It was a relief to drop back down to normal altitude and have things be marginally warmer. I don’t like being cold. As I’ve said before when ‘the pain’ is lurking, I seem to feel the cold more. And when I’m cold, I cope less well the pain. I was going ok, but I was definitely having the odd moment. Having had my morning dose at around 7:00am, the next wasn’t due until 11:00am, which I was getting the feeling definitely wouldn’t be soon enough. Being somewhat of a mobile pharmacy these days, I did have extra ammunition with me, and we stopped around 10:30am so that I could add them to the mix, and hope that overlapping would tide me over…
It was a bit sunnier by now, and every time we stopped for whatever reason, standing in the sun was almost pleasant. Getting going again made you cold again…*sulk*. But the riding was going well, the miles were ticking down, and our average speed was higher than usual. It didn’t really feel like a sportive, more of a Sunday ride. Mind you, quite a few of our fellow riders clearly thought it was a race…hurtling past with little warning and less manners…
There was quite lot of “all the kit don’t know sh….” around. I reckon there were several reasons for this. It was near Exeter and Bristol, easy to get to, with a relatively easy route, so you and your Flash Harry mates can bring out your shiny expensive kit and gear, hurtle around and pretend to be pros and, doing the middle route of course, be home in time for a round of golf/family bbq, and regale your adoring audience with your tale of achievement… There was a particular little group of them at the Start Line that had me nearly constantly in giggles, comparing their deep rims, discussing tactics, etc… Over-compensating much chaps? 😉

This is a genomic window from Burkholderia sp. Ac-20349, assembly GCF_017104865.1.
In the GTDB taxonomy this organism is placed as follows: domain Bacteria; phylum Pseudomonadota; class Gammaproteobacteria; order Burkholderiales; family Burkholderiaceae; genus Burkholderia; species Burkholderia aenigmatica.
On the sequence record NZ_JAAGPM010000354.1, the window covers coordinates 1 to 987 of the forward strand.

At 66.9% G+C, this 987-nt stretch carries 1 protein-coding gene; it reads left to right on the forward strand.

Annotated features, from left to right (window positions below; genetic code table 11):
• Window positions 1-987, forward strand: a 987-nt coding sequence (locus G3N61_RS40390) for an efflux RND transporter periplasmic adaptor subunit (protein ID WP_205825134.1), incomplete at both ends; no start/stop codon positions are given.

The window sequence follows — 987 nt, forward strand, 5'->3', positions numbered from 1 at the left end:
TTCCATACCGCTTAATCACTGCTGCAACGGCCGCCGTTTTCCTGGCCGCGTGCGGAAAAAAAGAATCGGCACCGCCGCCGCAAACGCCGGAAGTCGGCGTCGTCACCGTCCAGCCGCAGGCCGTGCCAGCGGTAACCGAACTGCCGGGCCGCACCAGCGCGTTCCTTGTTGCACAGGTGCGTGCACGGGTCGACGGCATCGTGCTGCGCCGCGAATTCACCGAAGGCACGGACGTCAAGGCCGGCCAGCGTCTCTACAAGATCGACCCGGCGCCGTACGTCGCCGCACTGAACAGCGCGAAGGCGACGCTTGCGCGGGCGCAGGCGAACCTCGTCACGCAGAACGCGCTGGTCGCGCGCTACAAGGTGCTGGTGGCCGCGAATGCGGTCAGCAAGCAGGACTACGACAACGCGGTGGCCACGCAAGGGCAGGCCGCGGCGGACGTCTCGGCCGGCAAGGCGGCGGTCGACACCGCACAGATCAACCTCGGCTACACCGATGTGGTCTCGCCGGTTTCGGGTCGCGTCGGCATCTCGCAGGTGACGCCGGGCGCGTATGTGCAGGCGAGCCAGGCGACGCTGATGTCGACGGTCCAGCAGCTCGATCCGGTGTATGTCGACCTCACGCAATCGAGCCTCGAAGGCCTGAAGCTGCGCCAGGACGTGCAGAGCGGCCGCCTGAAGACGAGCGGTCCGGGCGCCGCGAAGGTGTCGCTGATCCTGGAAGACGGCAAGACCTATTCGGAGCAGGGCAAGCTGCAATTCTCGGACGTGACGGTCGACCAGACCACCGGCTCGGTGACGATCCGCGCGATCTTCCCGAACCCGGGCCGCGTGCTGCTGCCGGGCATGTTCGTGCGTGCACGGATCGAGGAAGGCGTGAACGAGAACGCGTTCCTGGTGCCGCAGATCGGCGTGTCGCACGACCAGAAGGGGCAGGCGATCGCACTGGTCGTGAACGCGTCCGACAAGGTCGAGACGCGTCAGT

Luckily, and well before the food stop we were about to reach, most of this lot had hurtled off into the distance, leaving the rest of us to get on blissfully doing our own thing, and doing odd things like saying hello to each other, pass the time of day, point out potholes, and so on. Something actually worth pointing out is the number of the women doing this ride. By which I mean lots of them. Which was really nice to see. Girl power, or something… 😉
Right, I believe I mentioned we were about to reach the food stop. Which, at 30 miles in on a 72 mile route, felt a bit late to me, and not just on a mileage level. It turned out to be at a school in Broadclyst. We pulled in, and in the absence of anywhere to put the bikes, laid them down on the grass. Inside, in the canteen, was a whole range of foods – sandwiches, crisps, flapjacks, fig rolls, High5 Isogels, and much more, not to mention water, High5 drink, tea and coffee, and tables and chairs to sit at if you so wished. I decided cheese and onion crisps and maybe a caffeine enhanced isogel were the way to go, but we decided to sit outside in the sunshine to consume then, and enjoy the unfamiliar warmth.